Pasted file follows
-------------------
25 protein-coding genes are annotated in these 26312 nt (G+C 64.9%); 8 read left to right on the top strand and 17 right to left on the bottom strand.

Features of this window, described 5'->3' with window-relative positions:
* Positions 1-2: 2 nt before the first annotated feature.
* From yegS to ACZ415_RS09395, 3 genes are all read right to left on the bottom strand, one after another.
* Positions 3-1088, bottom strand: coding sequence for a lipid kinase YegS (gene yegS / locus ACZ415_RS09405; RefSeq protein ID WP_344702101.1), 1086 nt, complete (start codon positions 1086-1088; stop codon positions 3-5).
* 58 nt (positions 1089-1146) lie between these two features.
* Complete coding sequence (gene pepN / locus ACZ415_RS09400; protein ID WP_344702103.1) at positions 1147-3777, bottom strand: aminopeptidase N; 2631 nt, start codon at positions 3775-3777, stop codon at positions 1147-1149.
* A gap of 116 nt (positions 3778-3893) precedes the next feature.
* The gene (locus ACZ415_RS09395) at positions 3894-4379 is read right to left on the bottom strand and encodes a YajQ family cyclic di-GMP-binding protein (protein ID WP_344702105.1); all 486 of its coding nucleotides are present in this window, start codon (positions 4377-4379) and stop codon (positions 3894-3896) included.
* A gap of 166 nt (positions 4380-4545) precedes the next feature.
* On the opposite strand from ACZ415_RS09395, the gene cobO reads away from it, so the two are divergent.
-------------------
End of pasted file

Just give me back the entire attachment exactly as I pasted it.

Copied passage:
25 protein-coding genes are annotated in these 26312 nt (G+C 64.9%); 8 read left to right on the top strand and 17 right to left on the bottom strand.

Features of this window, described 5'->3' with window-relative positions:
* Positions 1-2: 2 nt before the first annotated feature.
* From yegS to ACZ415_RS09395, 3 genes are all read right to left on the bottom strand, one after another.
* Positions 3-1088, bottom strand: coding sequence for a lipid kinase YegS (gene yegS / locus ACZ415_RS09405; RefSeq protein ID WP_344702101.1), 1086 nt, complete (start codon positions 1086-1088; stop codon positions 3-5).
* 58 nt (positions 1089-1146) lie between these two features.
* Complete coding sequence (gene pepN / locus ACZ415_RS09400; protein ID WP_344702103.1) at positions 1147-3777, bottom strand: aminopeptidase N; 2631 nt, start codon at positions 3775-3777, stop codon at positions 1147-1149.
* A gap of 116 nt (positions 3778-3893) precedes the next feature.
* The gene (locus ACZ415_RS09395) at positions 3894-4379 is read right to left on the bottom strand and encodes a YajQ family cyclic di-GMP-binding protein (protein ID WP_344702105.1); all 486 of its coding nucleotides are present in this window, start codon (positions 4377-4379) and stop codon (positions 3894-3896) included.
* A gap of 166 nt (positions 4380-4545) precedes the next feature.
* On the opposite strand from ACZ415_RS09395, the gene cobO reads away from it, so the two are divergent.